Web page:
The Bee Guide To Getting Things Done
I used to be an unapologetic multitasker; juggling several plates at once, fairly good at keeping them all airborne. I believed I was super organised, and so did everyone else.
But the completion of every task was inevitably accompanied by the feeling that I could have done a lot better had I been more focused. Being an organised juggler or working long hours doesn’t mean you’re productive. Nor does it mean you’re happy with the outcomes. Over time I realised I wasn’t doing myself, my personal life or work product any good by staying the multitasker course.
For a while now I’ve been trying to apply minimalist principles to my work and personal life. Minimalism, in a nutshell, is about finding simplicity and mindfulness in the chaotic whirl of our lives.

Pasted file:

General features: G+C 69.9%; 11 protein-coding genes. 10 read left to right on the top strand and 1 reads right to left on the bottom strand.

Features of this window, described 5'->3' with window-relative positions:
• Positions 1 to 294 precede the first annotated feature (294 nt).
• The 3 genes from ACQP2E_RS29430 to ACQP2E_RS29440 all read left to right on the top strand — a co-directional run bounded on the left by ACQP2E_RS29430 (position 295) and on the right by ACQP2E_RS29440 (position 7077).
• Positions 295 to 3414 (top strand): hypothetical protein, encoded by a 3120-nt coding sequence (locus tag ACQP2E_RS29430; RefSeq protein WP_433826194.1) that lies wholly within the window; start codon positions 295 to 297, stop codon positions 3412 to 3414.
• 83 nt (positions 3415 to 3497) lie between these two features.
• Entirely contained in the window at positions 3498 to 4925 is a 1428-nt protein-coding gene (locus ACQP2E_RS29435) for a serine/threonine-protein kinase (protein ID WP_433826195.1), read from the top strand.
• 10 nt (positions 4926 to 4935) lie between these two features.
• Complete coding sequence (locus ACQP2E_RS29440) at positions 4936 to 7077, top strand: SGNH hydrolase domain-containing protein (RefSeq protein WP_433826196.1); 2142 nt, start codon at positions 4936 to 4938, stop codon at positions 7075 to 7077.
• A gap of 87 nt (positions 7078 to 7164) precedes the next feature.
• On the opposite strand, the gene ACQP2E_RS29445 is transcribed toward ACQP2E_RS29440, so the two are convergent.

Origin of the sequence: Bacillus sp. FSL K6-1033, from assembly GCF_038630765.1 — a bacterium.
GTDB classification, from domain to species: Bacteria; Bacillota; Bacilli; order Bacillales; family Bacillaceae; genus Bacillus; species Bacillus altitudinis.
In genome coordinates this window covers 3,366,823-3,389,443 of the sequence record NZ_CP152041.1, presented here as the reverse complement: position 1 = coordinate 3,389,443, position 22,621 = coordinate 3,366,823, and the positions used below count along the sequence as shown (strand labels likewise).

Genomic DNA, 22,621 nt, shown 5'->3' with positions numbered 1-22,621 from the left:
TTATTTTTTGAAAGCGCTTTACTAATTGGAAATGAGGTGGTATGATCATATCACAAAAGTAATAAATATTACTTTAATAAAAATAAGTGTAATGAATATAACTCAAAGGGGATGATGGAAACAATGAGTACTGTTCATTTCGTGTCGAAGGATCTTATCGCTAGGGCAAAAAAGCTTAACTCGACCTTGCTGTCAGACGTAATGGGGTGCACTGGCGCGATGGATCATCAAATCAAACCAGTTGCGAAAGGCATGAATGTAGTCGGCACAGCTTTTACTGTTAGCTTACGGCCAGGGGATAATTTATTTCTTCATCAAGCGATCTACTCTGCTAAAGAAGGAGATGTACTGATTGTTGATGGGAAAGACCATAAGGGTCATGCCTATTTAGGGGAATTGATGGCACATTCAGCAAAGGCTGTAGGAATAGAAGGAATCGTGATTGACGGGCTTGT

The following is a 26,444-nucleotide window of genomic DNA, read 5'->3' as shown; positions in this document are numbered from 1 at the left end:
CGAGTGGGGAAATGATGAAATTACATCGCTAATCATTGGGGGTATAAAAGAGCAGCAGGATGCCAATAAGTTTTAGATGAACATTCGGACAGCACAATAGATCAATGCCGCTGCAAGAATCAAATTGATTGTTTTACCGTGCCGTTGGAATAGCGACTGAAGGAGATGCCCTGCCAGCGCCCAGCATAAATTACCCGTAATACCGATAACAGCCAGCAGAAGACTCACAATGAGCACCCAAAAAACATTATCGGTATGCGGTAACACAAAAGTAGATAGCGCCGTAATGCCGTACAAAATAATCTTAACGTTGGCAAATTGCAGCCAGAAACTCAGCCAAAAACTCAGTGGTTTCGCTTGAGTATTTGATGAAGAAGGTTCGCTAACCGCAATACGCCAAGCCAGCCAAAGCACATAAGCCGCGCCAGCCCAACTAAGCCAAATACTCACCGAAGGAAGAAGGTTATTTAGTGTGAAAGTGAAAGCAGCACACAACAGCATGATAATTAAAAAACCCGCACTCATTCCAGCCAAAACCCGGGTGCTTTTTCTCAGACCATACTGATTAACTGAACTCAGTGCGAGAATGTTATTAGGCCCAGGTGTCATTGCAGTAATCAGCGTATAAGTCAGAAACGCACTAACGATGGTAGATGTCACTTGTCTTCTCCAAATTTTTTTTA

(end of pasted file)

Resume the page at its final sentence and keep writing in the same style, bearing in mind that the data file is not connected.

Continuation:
Minimalism has helped me immensely in my work. It has helped me rid myself of the clutter of endless tasks and reorient myself towards productivity, with an emphasis on outcomes. By focusing on the outcomes, I can give myself a clear roadmap to work towards. It helps me decide which projects I want to take on and where I want to direct my creative energy.
It’s been two years since I started out on this journey, enough time I think to share the lessons I’ve learned with the world. I’m very interested to know your thoughts on my list, so do tell me what you think.
Break up your day
Breaking up my time into easily manageable portions helps me focus and not get overwhelmed. I split my workday into four distinct parts – Read, Create, Do, Learn.